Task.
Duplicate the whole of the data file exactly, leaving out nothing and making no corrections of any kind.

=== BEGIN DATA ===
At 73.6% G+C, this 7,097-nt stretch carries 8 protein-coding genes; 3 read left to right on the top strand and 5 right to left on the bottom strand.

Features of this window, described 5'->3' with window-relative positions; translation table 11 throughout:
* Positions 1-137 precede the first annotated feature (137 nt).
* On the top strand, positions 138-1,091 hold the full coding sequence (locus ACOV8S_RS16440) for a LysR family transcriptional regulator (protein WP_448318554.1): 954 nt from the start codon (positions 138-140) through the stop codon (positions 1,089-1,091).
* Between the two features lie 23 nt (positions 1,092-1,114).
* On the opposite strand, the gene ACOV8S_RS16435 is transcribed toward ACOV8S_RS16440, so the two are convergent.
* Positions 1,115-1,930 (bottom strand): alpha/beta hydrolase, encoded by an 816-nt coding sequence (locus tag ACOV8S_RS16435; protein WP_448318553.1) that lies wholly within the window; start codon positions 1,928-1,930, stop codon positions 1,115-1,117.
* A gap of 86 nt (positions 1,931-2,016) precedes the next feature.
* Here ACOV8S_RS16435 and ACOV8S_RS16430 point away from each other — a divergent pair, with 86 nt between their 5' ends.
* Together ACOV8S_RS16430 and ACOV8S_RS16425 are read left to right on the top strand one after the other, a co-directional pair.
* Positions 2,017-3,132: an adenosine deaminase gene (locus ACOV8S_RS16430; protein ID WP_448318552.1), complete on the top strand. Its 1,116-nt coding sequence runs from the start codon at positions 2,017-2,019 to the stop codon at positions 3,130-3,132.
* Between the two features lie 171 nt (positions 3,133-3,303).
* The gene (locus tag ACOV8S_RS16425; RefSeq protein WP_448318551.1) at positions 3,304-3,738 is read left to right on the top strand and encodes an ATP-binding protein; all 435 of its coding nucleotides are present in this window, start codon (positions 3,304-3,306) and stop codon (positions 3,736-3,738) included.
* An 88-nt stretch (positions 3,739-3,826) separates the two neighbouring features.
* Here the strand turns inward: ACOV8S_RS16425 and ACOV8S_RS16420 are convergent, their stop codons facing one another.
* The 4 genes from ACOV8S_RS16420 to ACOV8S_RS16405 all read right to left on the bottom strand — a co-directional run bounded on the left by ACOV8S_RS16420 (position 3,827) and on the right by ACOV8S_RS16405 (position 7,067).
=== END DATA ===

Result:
At 73.6% G+C, this 7,097-nt stretch carries 8 protein-coding genes; 3 read left to right on the top strand and 5 right to left on the bottom strand.

Features of this window, described 5'->3' with window-relative positions; translation table 11 throughout:
* Positions 1-137 precede the first annotated feature (137 nt).
* On the top strand, positions 138-1,091 hold the full coding sequence (locus ACOV8S_RS16440) for a LysR family transcriptional regulator (protein WP_448318554.1): 954 nt from the start codon (positions 138-140) through the stop codon (positions 1,089-1,091).
* Between the two features lie 23 nt (positions 1,092-1,114).
* On the opposite strand, the gene ACOV8S_RS16435 is transcribed toward ACOV8S_RS16440, so the two are convergent.
* Positions 1,115-1,930 (bottom strand): alpha/beta hydrolase, encoded by an 816-nt coding sequence (locus tag ACOV8S_RS16435; protein WP_448318553.1) that lies wholly within the window; start codon positions 1,928-1,930, stop codon positions 1,115-1,117.
* A gap of 86 nt (positions 1,931-2,016) precedes the next feature.
* Here ACOV8S_RS16435 and ACOV8S_RS16430 point away from each other — a divergent pair, with 86 nt between their 5' ends.
* Together ACOV8S_RS16430 and ACOV8S_RS16425 are read left to right on the top strand one after the other, a co-directional pair.
* Positions 2,017-3,132: an adenosine deaminase gene (locus ACOV8S_RS16430; protein ID WP_448318552.1), complete on the top strand. Its 1,116-nt coding sequence runs from the start codon at positions 2,017-2,019 to the stop codon at positions 3,130-3,132.
* Between the two features lie 171 nt (positions 3,133-3,303).
* The gene (locus tag ACOV8S_RS16425; RefSeq protein WP_448318551.1) at positions 3,304-3,738 is read left to right on the top strand and encodes an ATP-binding protein; all 435 of its coding nucleotides are present in this window, start codon (positions 3,304-3,306) and stop codon (positions 3,736-3,738) included.
* An 88-nt stretch (positions 3,739-3,826) separates the two neighbouring features.
* Here the strand turns inward: ACOV8S_RS16425 and ACOV8S_RS16420 are convergent, their stop codons facing one another.
* The 4 genes from ACOV8S_RS16420 to ACOV8S_RS16405 all read right to left on the bottom strand — a co-directional run bounded on the left by ACOV8S_RS16420 (position 3,827) and on the right by ACOV8S_RS16405 (position 7,067).